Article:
After India won it's freedom , after many years post 1947 the Government of India suddenly became very benevolent and offered a free apartment to my Grandpa for his contribution to India's freedom struggle.
He went to see the apartment. It was in Bajajnagar area of Nagpur. It was an upcoming and decent area then.
PND had never lived in cramped places. His own house in Mardi, even though not made of modern day bricks and concrete was a huge place by any standards. The front yard was about 3000 sq feet itself not counting all the sheds of domestic animals.
For PND, the concept of an "apartment" was a little alien. He just refused the offer point blank. His statement was something of this order - "My house should be such that , from sky to the ground, i should own it."
Again we can either discount this as pure arrogance or simply irrational thought. But that's the way he was. In Nagpur's lingo he was what we would call a "Shahi" person.
For me this is still hilarious.
For him money, material etc was not important. They were coincidental to humanity. Even a casual dinner at his house would have half the village as guests. No wonder my grandmother always looked pissed. :)
But such was that era. Men were simply men. That's the only way i can put it.
By the time he was in his late 70s he had become sad inside looking at what the country had turned into. He was even sent to jail during the emergency in India. Mrs Gandhi's goons had rounded up all RSS workers and put them in jail. I still have a photo of his after he was released from the jail. His beard is all grown and he looks like a swami. He looks slightly weak. But it still does not make any significant dent on his awesome personality. He is still very healthy in that snap. I look like a small peanut besides him in the photo.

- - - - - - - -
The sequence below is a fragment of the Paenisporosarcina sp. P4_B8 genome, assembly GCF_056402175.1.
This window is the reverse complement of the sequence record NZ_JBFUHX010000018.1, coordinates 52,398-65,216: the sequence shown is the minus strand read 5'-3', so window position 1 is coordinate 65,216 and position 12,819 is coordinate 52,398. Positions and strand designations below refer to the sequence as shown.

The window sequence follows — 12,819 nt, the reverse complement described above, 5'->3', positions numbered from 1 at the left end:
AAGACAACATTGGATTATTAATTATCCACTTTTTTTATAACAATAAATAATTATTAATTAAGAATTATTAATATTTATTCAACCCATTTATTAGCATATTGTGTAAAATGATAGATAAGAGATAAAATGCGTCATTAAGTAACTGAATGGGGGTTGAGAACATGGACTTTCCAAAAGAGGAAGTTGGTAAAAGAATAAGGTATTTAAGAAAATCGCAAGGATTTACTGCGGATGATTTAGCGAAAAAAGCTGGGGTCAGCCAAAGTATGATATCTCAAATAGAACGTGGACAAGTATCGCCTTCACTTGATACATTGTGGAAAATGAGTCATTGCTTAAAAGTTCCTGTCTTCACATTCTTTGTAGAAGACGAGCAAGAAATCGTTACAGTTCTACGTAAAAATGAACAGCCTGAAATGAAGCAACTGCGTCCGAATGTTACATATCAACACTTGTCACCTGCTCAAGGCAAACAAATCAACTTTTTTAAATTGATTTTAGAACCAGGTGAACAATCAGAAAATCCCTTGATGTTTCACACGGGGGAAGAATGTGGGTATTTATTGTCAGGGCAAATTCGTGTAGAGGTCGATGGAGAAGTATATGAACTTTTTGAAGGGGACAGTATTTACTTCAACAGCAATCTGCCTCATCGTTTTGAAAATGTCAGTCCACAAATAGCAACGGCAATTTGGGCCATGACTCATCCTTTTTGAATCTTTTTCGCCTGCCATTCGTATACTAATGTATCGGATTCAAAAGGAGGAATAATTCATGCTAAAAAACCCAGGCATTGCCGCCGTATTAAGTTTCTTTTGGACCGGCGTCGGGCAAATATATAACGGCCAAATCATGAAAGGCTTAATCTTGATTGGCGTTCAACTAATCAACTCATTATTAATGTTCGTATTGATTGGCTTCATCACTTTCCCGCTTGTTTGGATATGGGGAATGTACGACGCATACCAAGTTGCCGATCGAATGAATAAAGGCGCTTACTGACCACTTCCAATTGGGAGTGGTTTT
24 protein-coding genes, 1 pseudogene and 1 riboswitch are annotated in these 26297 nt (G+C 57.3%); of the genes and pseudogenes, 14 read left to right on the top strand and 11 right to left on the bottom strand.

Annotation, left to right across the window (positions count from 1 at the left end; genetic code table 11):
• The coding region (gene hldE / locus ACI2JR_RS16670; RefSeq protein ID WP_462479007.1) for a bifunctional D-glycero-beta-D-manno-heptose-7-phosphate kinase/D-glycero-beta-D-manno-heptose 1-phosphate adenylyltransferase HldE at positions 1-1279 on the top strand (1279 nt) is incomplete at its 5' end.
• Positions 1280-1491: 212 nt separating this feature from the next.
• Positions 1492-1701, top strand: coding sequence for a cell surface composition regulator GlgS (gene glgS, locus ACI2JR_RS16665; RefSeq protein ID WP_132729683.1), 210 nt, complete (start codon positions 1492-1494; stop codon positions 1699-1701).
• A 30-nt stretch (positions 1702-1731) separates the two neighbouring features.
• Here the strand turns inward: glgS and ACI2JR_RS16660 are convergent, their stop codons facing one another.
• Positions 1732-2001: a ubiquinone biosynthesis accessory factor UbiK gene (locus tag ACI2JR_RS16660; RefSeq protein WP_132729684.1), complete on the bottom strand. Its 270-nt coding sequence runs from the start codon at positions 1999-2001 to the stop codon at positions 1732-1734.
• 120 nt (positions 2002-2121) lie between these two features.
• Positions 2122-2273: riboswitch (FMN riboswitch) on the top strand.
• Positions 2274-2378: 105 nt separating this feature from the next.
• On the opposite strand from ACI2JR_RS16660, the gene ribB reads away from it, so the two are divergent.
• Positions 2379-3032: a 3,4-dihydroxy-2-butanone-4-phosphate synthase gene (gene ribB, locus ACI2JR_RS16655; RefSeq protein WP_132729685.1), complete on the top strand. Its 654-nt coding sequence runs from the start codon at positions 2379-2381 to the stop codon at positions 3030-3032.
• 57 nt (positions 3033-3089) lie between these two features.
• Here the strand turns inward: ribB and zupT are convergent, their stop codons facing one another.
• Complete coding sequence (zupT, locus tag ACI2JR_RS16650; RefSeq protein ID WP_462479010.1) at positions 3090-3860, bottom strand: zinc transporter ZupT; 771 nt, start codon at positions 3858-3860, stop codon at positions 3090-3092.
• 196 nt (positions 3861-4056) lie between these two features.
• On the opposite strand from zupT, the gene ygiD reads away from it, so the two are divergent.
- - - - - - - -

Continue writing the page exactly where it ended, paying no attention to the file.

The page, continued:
My grandpa died in 1986 in Mumbai. He died of a massive heart attack. In one stroke he was gone. But that was very symbolic of his life. He was never dependent on anyone. Even in his death he was never bed ridden and neither did he require any medical attention. He simply switched himself off from this world without needing any kind of assistance.
When i look back at his death i always feel, that's the only way this royal man could have expired. He never visited a doctor in life. He hardly took any ayurvedic medicine. Even at 70+ his skin was glowing and fair. The only artificial thing he used were his glasses to read. Modern day medicine was an anathema for him.
People in Anushkati nagar,Mumbai where he spent his last days still remember Mr. Pralhad Narayanrao Deshpande. They remember his royal, lion like walk, his broad and straight shoulders, his magnetic personality. Yet they did not know him in many ways.
In fact no one knew him in all the ways. We just had glimpse of parts of his life.
He was never judgmental of anyone, he never questioned any of his kid's decisions - once they were on their own, they were on their own; he never made a fuss of anything. He kept himself aloof from the mundane. He was just a little distressed by the way things had turned out to be in his beloved country. But he never discussed this, we could only feel this.
In the end he got lonely after my grandmother's death in 1985. That's the only time i saw his eyes moist. Within one year he too left us.
I guess he just wanted to make sure my grandma was not alone up there.